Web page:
Congressman Francis Rooney - Our Early Investments Defined Us: Initial United States Priorities

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Congressman Francis Rooney - Our Early Investments Defined Us: Initial United States Priorities, January 21, 2017 | comments
This month, a new government convenes in Washington with a mandate to dismantle the last eight years of unprecedented legal and regulatory expansion that has killed job opportunities for countless Americans. The Obama Administration has inserted the federal government into every corner of our professional and personal lives. Now is the time to peel back the 80,000+ pages of regulations, and billions of accompanying costs, which are stifling job markets and private enterprise and encroaching on our personal and professional freedom.

At this critical juncture, we might reflect on the priorities and investments our founders made on behalf of the budding, financially weak republic. These decisions demonstrate our early leaders’ vision for what the concerns and priorities of a limited federal government should be, as prescribed in the U.S. Constitution, and define the evolving “American” experience.


It is clear that our early leaders chose national infrastructure to bind the country together, both culturally and commercially, and a strong defense to protect it.

The first infrastructure investments were cultural rather than physical. They were directed at educating the people and preserving the free exercise of religion. The Land Ordinance of 1785 provided for the surveying and allotment of land for settlement in the western territories. It reserved one section out of the 36 sections in each township for a school and another one for churches.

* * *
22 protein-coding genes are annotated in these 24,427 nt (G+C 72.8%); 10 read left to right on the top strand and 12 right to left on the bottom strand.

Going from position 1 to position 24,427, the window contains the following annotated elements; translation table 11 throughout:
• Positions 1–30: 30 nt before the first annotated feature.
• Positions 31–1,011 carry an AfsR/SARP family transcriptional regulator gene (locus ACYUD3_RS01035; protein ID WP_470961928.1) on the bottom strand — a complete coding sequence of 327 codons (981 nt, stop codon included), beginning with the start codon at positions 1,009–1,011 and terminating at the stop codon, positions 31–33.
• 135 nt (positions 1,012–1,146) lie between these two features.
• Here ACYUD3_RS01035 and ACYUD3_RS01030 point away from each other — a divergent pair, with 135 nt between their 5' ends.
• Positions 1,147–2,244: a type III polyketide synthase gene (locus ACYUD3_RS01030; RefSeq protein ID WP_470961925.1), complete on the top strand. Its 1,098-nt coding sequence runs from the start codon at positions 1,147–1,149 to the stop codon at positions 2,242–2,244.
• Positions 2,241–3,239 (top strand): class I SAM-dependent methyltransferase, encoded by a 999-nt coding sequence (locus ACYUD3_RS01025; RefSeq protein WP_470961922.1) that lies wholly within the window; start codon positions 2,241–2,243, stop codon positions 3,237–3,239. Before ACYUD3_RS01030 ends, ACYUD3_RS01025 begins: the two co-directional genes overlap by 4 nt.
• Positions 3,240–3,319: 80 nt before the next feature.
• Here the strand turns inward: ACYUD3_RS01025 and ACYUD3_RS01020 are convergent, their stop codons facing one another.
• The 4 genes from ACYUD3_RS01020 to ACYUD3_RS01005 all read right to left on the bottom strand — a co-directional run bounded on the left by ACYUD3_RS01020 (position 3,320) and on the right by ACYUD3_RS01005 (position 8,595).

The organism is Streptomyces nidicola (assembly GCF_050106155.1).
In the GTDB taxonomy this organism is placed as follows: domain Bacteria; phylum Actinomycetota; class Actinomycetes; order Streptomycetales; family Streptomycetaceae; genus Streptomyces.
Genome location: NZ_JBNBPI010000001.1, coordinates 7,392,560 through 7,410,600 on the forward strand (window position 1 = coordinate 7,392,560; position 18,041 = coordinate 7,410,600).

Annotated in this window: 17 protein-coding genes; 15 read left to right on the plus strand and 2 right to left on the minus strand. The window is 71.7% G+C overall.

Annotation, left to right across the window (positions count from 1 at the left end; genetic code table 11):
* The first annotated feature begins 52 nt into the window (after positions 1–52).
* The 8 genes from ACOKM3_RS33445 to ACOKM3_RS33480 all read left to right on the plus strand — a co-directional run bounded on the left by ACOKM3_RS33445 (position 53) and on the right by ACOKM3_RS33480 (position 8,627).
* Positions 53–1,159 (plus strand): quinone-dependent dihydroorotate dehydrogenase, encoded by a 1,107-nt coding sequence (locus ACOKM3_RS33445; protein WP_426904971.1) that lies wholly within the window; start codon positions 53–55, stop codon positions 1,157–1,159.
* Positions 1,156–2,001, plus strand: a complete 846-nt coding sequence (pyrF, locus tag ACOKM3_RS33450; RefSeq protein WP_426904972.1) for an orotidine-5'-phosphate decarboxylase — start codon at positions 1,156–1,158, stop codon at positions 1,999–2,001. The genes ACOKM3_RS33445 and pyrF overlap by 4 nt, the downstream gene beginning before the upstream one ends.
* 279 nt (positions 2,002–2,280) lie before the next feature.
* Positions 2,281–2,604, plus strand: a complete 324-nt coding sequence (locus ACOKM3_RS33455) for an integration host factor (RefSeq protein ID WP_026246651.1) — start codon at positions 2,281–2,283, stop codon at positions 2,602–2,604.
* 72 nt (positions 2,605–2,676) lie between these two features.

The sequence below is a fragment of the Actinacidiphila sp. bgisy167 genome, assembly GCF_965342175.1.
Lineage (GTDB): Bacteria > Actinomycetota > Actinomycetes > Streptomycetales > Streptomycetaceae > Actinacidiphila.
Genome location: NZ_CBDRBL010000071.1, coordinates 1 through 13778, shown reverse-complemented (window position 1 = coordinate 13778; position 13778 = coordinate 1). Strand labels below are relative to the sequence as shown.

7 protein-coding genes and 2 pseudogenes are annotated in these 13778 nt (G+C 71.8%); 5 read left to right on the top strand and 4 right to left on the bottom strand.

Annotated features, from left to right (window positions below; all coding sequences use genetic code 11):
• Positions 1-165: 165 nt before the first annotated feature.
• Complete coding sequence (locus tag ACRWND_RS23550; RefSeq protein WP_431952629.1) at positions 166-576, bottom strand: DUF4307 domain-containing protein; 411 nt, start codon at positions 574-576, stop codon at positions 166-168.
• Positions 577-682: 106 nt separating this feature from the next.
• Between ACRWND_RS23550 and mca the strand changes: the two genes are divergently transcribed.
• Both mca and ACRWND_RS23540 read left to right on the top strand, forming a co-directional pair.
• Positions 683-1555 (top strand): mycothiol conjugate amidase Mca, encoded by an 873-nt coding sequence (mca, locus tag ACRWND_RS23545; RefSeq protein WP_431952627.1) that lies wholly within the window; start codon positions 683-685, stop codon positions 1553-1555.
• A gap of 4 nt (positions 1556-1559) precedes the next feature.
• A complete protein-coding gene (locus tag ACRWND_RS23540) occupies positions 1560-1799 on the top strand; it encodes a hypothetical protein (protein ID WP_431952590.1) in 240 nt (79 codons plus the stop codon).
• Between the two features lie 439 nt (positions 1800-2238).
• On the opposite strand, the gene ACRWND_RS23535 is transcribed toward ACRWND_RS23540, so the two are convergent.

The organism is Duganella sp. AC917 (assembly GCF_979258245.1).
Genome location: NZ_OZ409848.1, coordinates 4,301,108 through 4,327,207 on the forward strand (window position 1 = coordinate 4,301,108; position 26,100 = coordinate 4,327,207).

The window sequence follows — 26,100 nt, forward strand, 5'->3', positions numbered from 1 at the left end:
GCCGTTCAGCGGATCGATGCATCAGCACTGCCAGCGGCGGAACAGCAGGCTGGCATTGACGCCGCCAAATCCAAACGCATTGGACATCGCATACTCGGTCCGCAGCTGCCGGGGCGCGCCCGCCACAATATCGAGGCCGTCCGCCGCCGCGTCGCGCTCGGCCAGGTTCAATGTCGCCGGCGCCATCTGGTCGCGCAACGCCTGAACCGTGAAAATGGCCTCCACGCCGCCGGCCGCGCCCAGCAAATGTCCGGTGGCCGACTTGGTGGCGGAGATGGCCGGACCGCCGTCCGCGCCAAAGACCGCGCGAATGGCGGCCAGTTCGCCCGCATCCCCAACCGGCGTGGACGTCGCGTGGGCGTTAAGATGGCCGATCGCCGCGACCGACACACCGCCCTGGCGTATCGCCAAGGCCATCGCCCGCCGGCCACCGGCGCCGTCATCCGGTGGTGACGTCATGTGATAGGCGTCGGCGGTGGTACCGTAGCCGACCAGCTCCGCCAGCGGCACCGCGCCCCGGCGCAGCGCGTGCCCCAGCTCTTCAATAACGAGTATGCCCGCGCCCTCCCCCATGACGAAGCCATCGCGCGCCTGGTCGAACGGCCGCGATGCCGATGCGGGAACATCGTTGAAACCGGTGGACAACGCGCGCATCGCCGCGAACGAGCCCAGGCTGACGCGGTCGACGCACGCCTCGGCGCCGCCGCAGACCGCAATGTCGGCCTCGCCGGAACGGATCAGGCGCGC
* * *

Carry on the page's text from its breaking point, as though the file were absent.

Congress realized from the outset that education, understanding of a common language (English) and the freedom to practice religion would create stability and forge a national identity. These priorities would also institutionalize and safeguard democracy in the new republic.

They also realized that education of children is a local, parent-centric matter. Land was allotted for local schools, to be organized and administered by each community. The Land Ordinance replicated a system that was working well in New England whereby the local communities took the lead in providing education to their citizens.

Likewise, land was allotted to religious organizations to stimulate the “free exercise” called for in the First Amendment. Expansive arguments about the important role of religion in civic life and its contribution to nurturing strong families and communities were well documented in debates over the Virginia Statute for Religious Freedom (1786) and, thereafter, the First Amendment (1791).

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A few years later, a second measure was put in place to bind the new nation together – this time through its physical infrastructure. The first federally funded roadway, the National Pike, also known as the Cumberland Pike, was authorized to begin in Cumberland, Maryland, where the Baltimore Road (and future C&O Canal) left off, and to end at the Ohio River. The project began when President Thomas Jefferson signed the first major infrastructure law in the United States on March 29, 1806.

Both Thomas Jefferson and General George Washington believed the trans-Appalachian road was necessary to unify the country as it expanded westward. They were correct. The national road program continued across the United States as settlement expanded, ultimately becoming the Interstate Highway System in the 1950s.